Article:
The courtroom quickly began to empty out as people murmured about the amazing proceedings they had witnessed. As the police officers handcuffed the defendant the lawyer looked at him angrily and quipped, “You dumb fool. If you would have only looked at the door one time, you would be a free man now. But if you yourself don’t believe the alibi, or at least demonstrate your belief in the alibi, how can you expect anyone else to believe it?!”[1]

 

Rosh Chodesh Elul was the beginning of a month long process of introspection and preparation. We scrutinized our actions and pondered how we could improve ourselves in a lasting manner during the coming year. During the week of Rosh Hashanah we commenced the recitation of selichos pleading with the Almighty that He quiet His justifiable wrath and exercise His attribute of mercy.

On Rosh Hashanah we reaccepted our unyielding allegiance to G-d’s eternal Kingship, replete with the blowing of the shofar, as the first step of our repentance. During the subsequent Days of Penitence we prepared for the awesome and holy day of Yom Kippur, begging our Father and King to grant us a tabula rasa, wherein we could begin anew.

The conclusion of Yom Kippur immediately segues into an exciting four days of preparation for the holiday of Sukkos. The sukkah itself must be built according to halachic parameters, then furbished, and decorated. The Four Species must be painstakingly analyzed for perfection and then purchased. This is all aside from all the other Yom Tov preparations that must be done.

The holiday itself is termed “Z’man Simchasaynu – The season of our joy.” Although there is an obligation to be in a state of joy during every festival, there is no explicit commandment to feel joy written in regards to Pesach. The obligation is written once in regards to Shavuos. Conversely, in regards to the holiday of Sukkos the Torah states three times that one must rejoice during the festival!

The commentators explain that the joy of Sukkos is inextricably bound to the blissful delight of having achieved atonement and forgiveness on Yom Kippur. The joy of Sukkos is manifest in so many ways, including taking the Four Species during each day of the holiday, the Simchos Bais Hashoayvah[2] celebrations virtually every night of the festival, culminating with the uninhibited joy of Simchas Torah.

But there is an added dimension to the emphasis of joy during Sukkos. If one does not feel a sense of happiness on Sukkos it is seemingly indicative of his lack of confidence in the veracity of his efforts during the Days of Awe. He is analogous to the defendant who did not look at the door because he knew the alibi was false.

Rav Shlomo Carlebach a”h asked why we recite the blessing “Selach Lanu – Please forgive” in the prayers following Yom Kippur. If one did not achieve forgiveness from the passionate prayers of Ne’ilah it is hardly likely that he will do so from the prayers afterwards?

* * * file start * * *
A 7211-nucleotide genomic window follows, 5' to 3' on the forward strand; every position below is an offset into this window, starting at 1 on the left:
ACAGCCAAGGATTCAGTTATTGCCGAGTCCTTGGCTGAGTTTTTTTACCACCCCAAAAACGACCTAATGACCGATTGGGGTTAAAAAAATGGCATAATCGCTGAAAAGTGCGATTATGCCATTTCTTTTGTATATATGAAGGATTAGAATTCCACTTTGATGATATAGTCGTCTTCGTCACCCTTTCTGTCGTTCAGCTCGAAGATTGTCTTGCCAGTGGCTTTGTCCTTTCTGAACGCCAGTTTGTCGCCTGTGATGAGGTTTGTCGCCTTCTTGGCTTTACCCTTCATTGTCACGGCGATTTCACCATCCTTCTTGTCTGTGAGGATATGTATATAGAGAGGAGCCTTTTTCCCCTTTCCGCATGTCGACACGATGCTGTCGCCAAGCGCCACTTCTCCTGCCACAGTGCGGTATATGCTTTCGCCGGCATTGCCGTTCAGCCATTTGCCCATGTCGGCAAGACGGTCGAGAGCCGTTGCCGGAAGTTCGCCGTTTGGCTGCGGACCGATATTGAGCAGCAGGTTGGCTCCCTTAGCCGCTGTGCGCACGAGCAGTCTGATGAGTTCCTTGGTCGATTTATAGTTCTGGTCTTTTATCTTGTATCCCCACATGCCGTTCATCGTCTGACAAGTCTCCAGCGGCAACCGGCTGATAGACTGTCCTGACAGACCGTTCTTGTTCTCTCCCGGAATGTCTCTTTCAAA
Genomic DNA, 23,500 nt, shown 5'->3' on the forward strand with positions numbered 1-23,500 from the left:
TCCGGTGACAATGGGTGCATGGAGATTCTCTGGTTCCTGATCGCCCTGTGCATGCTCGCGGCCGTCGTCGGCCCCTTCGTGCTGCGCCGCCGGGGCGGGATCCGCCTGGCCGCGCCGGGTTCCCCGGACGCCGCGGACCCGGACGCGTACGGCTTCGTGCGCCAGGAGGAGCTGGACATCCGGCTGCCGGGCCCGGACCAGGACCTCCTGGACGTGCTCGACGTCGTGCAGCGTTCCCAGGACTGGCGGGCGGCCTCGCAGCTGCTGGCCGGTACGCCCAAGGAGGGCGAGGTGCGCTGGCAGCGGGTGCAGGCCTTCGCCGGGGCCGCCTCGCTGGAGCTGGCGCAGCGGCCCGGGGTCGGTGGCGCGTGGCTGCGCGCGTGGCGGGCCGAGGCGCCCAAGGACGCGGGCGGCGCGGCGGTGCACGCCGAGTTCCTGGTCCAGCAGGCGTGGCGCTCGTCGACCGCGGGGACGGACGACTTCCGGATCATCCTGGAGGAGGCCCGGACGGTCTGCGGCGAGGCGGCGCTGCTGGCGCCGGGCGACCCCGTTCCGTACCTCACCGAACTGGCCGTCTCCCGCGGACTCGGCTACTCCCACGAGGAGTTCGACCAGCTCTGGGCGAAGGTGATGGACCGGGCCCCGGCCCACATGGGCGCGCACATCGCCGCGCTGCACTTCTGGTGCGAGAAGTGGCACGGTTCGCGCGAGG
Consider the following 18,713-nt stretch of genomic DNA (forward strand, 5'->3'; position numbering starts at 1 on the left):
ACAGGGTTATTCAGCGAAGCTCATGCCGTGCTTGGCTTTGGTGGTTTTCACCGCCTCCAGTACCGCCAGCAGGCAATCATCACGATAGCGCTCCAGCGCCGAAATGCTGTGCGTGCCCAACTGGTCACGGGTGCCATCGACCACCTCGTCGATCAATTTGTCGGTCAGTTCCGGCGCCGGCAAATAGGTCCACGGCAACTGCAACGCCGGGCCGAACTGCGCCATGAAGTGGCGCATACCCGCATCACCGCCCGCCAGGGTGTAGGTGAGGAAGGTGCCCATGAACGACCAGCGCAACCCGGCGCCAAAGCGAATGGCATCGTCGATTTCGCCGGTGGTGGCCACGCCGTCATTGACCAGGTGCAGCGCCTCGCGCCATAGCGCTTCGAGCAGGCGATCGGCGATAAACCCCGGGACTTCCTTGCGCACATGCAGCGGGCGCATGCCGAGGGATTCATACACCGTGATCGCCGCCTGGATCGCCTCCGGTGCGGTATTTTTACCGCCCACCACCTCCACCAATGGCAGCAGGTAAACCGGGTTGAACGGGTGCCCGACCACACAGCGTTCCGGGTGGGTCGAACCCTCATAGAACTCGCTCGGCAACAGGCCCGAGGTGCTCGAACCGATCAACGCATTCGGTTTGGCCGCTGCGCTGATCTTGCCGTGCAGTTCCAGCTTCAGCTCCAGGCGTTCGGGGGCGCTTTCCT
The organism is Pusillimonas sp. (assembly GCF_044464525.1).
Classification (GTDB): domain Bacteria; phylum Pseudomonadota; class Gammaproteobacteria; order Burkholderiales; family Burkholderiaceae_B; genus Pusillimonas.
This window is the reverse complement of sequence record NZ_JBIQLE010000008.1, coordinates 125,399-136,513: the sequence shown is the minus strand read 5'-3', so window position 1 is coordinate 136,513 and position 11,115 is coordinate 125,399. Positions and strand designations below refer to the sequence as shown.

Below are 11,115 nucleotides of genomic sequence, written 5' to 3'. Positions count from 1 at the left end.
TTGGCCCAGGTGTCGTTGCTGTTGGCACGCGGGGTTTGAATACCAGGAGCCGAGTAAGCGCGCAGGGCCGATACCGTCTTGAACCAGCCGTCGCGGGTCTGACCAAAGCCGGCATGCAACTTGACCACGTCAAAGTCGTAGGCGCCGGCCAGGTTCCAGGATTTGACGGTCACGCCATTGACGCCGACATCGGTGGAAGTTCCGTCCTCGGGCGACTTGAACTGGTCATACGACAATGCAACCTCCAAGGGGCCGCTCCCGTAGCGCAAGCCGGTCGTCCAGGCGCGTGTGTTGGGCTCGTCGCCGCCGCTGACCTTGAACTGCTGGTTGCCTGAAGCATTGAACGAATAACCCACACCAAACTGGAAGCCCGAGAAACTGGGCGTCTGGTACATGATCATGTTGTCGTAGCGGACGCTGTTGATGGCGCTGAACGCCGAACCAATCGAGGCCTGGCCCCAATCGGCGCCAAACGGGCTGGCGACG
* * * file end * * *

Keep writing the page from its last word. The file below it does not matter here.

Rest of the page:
He answered that in the prayers after Yom Kippur we must ask G-d’s forgiveness for not believing in our own efforts. We spent the day immersed in prayer and repentance, and conducting ourselves like angels. Yet we are skeptical and wonder if perhaps G-d does not love us and does not accept our prayers. For that skepticism we must beg forgiveness after Yom Kippur is over. We have an obligation to believe that G-d, Who loves us dearly, awaits our prayers and grants us atonement.

Our joy on Sukkos reflects that confidence and therefore is a vital continuation of our efforts on Yom Kippur. Perhaps that is why the judgments that were sealed on Yom Kippur are not dispatched to the world until Hoshanah Rabbah[3]. G-d waits to see if we believe in our own efforts before He dispatches the sealed verdict to this world. Even one who did not emerge meritoriously from the precise judgments of the Days of Awe, has a chance to accrue merits and alter the decree before Hoshanah Rabbah.

If one demonstrates genuine inner joy at the opportunity afforded to him to reconnect with His Creator during these days, that itself is an incredible merit which can alter the judgment.

 


[1] The following essay is based on the lecture given at Kehillat New Hempstead, second day of Sukkos 5770. I originally heard the story from Rabbi Zechariah Wallerstein.

[2] Literally ‘the joy of the water drawing,’ our celebrations commemorate the magnificent celebrations that transpired during the days of Sukkos when the Bais Hamikdash stood in Yerushalayim. Those vents were centered around the pouring of the water libations down the side of the Mizbayach, hence the name of the event.

[3] The seventh and final day of Sukkos (immediately followed by the new holiday of Shemini Atzeres) has an aura of judgment and has many similarities with Yom Kippur, as revealed to us in the holy and mystical Zohar. We recite added prayers and there is an added dimension of solemnity that merges with the joy of the holiday.

About the Author: Rabbi Dani Staum, LMSW is the Rabbi of Kehillat New Hempstead in Monsey NY. He is also Guidance Counselor/Rebbe in ASHAR and Yeshiva Bais Hachinuch. His website is www.stamtorah.info. He can be reached at stamtorah@gmail.com.